International tourism to South America fell by 48% in 2020 due to the pandemic



Miami, Apr 21 (EFE) .- The arrival of tourists to South American countries fell by 48% in 2020 due to the pandemic and the return to pre-pandemic levels will not arrive until 2022, according to a report by the analysis company GlobalData data.

Peru, Venezuela and Ecuador were the most affected by the decline in tourism, with decreases of 73, 71 and 70%, respectively, and Chile, Argentina and Colombia the least, with decreases of 25, 27 and 30%, respectively.

“Tourism in South America is more fragile than in North America and Europe,” Global Data analysts said to highlight that the factors that negatively influence the influx of tourists to countries in the region, including political instability, corruption and crime, were accentuated in 2020 with the covid-19 pandemic.

GlobalData travel and tourism trends analyst Craig Bradley noted that the industry’s recovery is going to depend heavily on “freedom of movement, infrastructure and the economic cost of travel.”

For Bradley, countries with more geographic diversity, such as Argentina and Chile, seem to perform better than centralized areas of South America, as evidenced by the fact that their setbacks in the level of tourist influx are less than those of those that offer less variety. of landscapes.

With landscapes of deserts, vineyards, beaches, glaciers and mountains and tourist centers built specifically to enjoy them, as well as infrastructures to host cruises, skiing, gastronomic tourism, beach or mountaineering, these countries have an easier time to recover.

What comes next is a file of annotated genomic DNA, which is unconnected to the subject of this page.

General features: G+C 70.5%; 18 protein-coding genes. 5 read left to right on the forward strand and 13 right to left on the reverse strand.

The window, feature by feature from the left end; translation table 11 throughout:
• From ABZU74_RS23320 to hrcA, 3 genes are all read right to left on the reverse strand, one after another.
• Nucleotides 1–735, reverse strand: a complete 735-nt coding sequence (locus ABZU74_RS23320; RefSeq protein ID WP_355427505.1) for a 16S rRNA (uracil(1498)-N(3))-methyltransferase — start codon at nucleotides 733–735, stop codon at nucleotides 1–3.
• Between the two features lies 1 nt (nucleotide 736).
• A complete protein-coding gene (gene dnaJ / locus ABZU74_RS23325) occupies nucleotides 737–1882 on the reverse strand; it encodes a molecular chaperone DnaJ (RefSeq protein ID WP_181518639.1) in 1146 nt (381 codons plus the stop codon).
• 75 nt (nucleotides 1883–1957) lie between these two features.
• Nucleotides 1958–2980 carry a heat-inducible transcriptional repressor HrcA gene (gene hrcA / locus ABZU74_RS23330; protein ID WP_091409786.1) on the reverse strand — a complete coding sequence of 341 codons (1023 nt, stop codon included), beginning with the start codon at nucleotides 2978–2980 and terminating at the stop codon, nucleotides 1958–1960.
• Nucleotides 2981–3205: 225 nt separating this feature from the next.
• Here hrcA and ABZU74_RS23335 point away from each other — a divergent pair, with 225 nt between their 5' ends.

In the case of Colombia, the recovery may be due to its ability to attract US tourists with short and cheap flights, says the analysis.

The United States continues to be the main source of tourists to South America, not counting intraregional tourism, and US tourism to Colombia increased 180% between 2009 and 2019.

“As a result, international tourism to Colombia can pave the way for South America’s recovery, reaching levels similar to those of 2019, prior to the pandemic, as early as the end of 2021,” the expert opined.

Bradley highlighted the importance of intraregional tourism for the recovery of South America, but insisted that freedom of movement, infrastructure and the cost of travel are determinants to return to pre-covid-19 levels.

According to a graph that accompanies the GlobalData statement for 2024, international tourism to South America is expected to reach 40 million people, while in 2020 it stood at 15 and 20 million.

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